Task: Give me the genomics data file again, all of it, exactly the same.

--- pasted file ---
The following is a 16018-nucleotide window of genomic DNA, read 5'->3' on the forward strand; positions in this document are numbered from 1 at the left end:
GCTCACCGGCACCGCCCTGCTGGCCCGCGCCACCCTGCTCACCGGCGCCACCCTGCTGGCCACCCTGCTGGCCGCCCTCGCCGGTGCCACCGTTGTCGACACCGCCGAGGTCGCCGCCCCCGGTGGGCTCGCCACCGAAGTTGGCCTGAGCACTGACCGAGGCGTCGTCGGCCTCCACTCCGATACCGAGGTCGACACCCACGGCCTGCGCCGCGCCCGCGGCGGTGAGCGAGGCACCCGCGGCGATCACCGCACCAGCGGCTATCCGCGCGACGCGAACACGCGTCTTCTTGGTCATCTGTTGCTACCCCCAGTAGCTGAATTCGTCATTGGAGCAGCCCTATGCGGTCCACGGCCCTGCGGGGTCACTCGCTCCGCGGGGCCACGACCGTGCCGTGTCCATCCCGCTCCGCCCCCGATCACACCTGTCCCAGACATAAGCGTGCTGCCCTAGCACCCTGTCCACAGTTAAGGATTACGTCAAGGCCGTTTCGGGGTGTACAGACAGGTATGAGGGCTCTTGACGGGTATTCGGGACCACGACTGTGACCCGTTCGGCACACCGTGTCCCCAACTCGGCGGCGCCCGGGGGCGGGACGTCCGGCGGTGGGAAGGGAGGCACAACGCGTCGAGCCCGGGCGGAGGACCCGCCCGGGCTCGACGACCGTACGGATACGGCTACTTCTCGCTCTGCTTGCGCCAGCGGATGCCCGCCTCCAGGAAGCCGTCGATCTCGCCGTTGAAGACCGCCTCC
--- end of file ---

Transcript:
The following is a 16018-nucleotide window of genomic DNA, read 5'->3' on the forward strand; positions in this document are numbered from 1 at the left end:
GCTCACCGGCACCGCCCTGCTGGCCCGCGCCACCCTGCTCACCGGCGCCACCCTGCTGGCCACCCTGCTGGCCGCCCTCGCCGGTGCCACCGTTGTCGACACCGCCGAGGTCGCCGCCCCCGGTGGGCTCGCCACCGAAGTTGGCCTGAGCACTGACCGAGGCGTCGTCGGCCTCCACTCCGATACCGAGGTCGACACCCACGGCCTGCGCCGCGCCCGCGGCGGTGAGCGAGGCACCCGCGGCGATCACCGCACCAGCGGCTATCCGCGCGACGCGAACACGCGTCTTCTTGGTCATCTGTTGCTACCCCCAGTAGCTGAATTCGTCATTGGAGCAGCCCTATGCGGTCCACGGCCCTGCGGGGTCACTCGCTCCGCGGGGCCACGACCGTGCCGTGTCCATCCCGCTCCGCCCCCGATCACACCTGTCCCAGACATAAGCGTGCTGCCCTAGCACCCTGTCCACAGTTAAGGATTACGTCAAGGCCGTTTCGGGGTGTACAGACAGGTATGAGGGCTCTTGACGGGTATTCGGGACCACGACTGTGACCCGTTCGGCACACCGTGTCCCCAACTCGGCGGCGCCCGGGGGCGGGACGTCCGGCGGTGGGAAGGGAGGCACAACGCGTCGAGCCCGGGCGGAGGACCCGCCCGGGCTCGACGACCGTACGGATACGGCTACTTCTCGCTCTGCTTGCGCCAGCGGATGCCCGCCTCCAGGAAGCCGTCGATCTCGCCGTTGAAGACCGCCTCC